the 1988 Seoul Olympics, Nebiolo craftily negotiated a reported
$20 million payment from the South Korean Olympic Organizing
Committee in exchange for agreeing to schedule changes in the
track and field finals to accommodate NBC, the U.S. television
rights holder. He used that money to set up the International
Athletic Foundation, which he now employs in any way he wishes
for the general betterment of track and field. For example,
Nebiolo says, he uses part of the interest to help track
programs in Third World nations. There is no public accounting
of the expenditures, and Nebiolo will neither divulge the
foundation's worth today, nor confirm that the seed money came
from the South Koreans. "These are rumors," he says coyly. "Life
is good because everyone is able to express their opinion."

However, he does say that each year the IAAF touches only the
interest generated by the foundation--still a fair chunk of
change. The extravagant IAAF annual awards dinner, a $500,000
gala held in Monte Carlo, is financed by the foundation. So were
the lavish festivities, estimated to have cost $2 million, that
Nebiolo threw in his hometown of Turin following the Grand Prix
finals there in 1992. Two years later Nebiolo also used
foundation money to finance the move of the IAAF offices from
their modest location in the Knightsbridge section of London to
Monte Carlo, where the IAAF now operates out of two elaborately
furnished villas.

The villas were leased to the IAAF by Monaco's Prince Rainier
rent-free for 30 years after the IAAF footed the bill for
renovations. The renovations, of course, were paid for by the
foundation. The IAAF also keeps a 3,600-square-foot office in
Rome that rents for $400,000 a year. Are such lavish quarters
appropriate for the international headquarters of track and
field? "This building is not important for me; it is important
for our [track and field] family," Nebiolo says, pointing out
that his position is an unpaid one. "We shouldn't be concerned
if we are criticized. We should be lauded. We haven't spent one
dollar of federation money, and we have built a house for our
family. So we think gratitude is in order."

Nebiolo's expensive taste is legendary. When he travels, which
is more than 200 days a year, he usually brings along his wife,
Giovanna, plus a press attache and his personal assistant. The
entourage nearly always flies first class or by private jet, is
met by limousine and is taken, often by police escort, to the
most luxurious hotel in the city.

Asked about Nebiolo's penchant for extravagance, Bob Fasulo, an
American who has been Nebiolo's personal assistant since 1992,
says, "I wouldn't say he has a great love of limousines as much
as he's trying to look presidential." Those around Nebiolo
generally refer to him as The President, as in: The President
can see you next Thursday. "He probably has an ego metabolism
that takes more feeding than others," LeRoy Walker, president of
the U.S. Olympic Committee, once said. But if Nebiolo likes to
carry himself like a head of state, he prefers to govern
athletics in the manner of a despot.

Consider, for example, Nebiolo's handling of an incident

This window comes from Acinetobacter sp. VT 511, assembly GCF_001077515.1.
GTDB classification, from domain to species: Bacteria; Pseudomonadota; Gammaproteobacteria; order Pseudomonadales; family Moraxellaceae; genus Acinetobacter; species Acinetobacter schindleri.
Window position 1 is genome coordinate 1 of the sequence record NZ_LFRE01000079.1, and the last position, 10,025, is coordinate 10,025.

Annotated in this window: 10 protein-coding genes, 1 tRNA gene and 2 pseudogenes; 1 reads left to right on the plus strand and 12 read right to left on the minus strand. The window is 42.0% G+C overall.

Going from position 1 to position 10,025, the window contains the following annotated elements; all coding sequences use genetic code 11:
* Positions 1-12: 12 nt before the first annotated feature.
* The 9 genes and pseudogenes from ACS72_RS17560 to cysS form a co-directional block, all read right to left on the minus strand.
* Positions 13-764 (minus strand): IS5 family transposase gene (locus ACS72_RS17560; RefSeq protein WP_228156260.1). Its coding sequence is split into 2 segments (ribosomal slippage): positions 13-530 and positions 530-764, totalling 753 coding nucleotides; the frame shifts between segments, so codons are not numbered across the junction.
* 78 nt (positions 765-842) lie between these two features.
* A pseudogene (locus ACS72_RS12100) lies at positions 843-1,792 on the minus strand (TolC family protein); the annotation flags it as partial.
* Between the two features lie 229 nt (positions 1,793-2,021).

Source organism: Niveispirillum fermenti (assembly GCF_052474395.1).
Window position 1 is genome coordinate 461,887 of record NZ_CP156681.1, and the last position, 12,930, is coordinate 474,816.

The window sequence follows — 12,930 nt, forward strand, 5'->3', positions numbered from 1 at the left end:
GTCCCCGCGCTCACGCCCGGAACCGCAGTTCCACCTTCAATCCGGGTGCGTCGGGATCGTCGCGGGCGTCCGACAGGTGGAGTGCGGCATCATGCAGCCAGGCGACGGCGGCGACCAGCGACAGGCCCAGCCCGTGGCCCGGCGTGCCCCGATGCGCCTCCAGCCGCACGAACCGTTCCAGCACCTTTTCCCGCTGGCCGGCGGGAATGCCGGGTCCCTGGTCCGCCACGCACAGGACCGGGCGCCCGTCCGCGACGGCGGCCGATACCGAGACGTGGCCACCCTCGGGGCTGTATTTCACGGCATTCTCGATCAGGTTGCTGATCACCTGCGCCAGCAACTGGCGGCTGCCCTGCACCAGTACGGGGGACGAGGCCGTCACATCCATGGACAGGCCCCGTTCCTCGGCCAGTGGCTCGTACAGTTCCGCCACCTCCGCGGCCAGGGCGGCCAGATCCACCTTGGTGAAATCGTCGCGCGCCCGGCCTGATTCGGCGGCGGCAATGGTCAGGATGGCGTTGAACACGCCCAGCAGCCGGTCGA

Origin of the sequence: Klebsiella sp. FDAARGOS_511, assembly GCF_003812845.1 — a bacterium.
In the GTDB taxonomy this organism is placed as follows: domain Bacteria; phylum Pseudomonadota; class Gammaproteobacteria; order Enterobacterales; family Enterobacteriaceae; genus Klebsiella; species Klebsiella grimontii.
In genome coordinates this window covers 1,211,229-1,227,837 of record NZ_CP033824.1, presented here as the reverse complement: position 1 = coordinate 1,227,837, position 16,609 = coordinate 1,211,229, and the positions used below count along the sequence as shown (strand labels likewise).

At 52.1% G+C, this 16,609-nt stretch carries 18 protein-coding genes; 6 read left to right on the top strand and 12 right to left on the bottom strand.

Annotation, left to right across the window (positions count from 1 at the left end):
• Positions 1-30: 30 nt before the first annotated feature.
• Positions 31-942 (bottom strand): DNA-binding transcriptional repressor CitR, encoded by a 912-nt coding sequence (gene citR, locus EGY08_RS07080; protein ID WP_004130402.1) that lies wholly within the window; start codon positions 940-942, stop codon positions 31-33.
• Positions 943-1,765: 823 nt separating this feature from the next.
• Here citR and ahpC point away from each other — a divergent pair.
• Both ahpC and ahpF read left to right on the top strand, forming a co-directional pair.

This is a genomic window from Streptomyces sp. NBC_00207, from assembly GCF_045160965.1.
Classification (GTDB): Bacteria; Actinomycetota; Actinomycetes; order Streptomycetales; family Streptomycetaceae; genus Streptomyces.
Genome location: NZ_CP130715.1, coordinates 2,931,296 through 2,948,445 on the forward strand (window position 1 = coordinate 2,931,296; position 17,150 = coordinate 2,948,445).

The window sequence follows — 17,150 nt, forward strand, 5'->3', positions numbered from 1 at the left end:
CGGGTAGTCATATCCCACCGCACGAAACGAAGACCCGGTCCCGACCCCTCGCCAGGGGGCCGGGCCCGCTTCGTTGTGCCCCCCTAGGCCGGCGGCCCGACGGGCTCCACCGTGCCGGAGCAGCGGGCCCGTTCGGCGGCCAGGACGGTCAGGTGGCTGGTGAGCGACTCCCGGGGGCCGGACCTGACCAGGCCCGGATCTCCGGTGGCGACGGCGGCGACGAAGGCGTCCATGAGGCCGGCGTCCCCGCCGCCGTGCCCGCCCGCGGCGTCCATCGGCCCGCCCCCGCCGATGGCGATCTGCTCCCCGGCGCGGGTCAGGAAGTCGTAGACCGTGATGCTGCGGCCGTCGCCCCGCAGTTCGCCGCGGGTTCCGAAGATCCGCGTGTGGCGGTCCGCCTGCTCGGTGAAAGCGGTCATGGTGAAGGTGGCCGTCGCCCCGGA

involving Nicola Maggio, a fellow Italian and a racewalk judge,
at the 1993 World Championships in Stuttgart. While not as
celebrated as the cheating by long jump judges who blatantly
mismeasured a leap by Giovanni Evangelisti of Italy, thus
guaranteeing him a bronze medal at the 1987 World Championships
in Rome (Part II, in tomorrow's SI OLYMPIC DAILY), the Maggio
case similarly points out Nebiolo's disregard for scandalous
behavior--particularly when the fate of a countryman is at stake.

In the final minutes of the men's 20-kilometer walk in Rome,
Maggio violated several judging procedures and disqualified
Mexico's Daniel Garcia, who was in second place at the time.
That allowed an Italian walker, Giovanni De Benedictis, to win
the silver medal. The Race Walking Commission, chaired by Bob
Bowman of the U.S., subsequently recommended that Maggio be
suspended. "We felt in our hearts [Maggio] had probably cheated,
but we had no real proof," said one commission member.

But Nebiolo not only rebuffed the commission, saying that only
the IAAF executive council--which he controls--could suspend a
judge, but he also assigned Maggio to serve as a judge at the
World Junior Track and Field Championships. When the commission
didn't back down and insisted on a hearing, Nebiolo, according
to a source, told Bowman, "Why do you want to destroy yourself?"
Nebiolo chaired the hearing. "Primo made his presentation, and
that was that," says the source. Maggio was exonerated.

In the summer of '94, when 1,500-meter record holder Nourredine
Morceli of Algeria was quoted in the French newspaper

L'Equipe saying Nebiolo had taken care of him financially at the
World Championships in Stuttgart, Nebiolo was outraged. "For the
next seven days my time was spent inducing Morceli [through IAAF
contacts who were close to the runner] to say he was misquoted
and had nothing but respect for Nebiolo," says Chris Winner, who
spent 15 months as the IAAF's director of media and public
relations before resigning in July 1995. Morceli said he was
misquoted. "The inside of the IAAF is like a police state
without the torture," Winner says. "People are told what to do,
and they do it. Nebiolo frightens people. It makes your stomach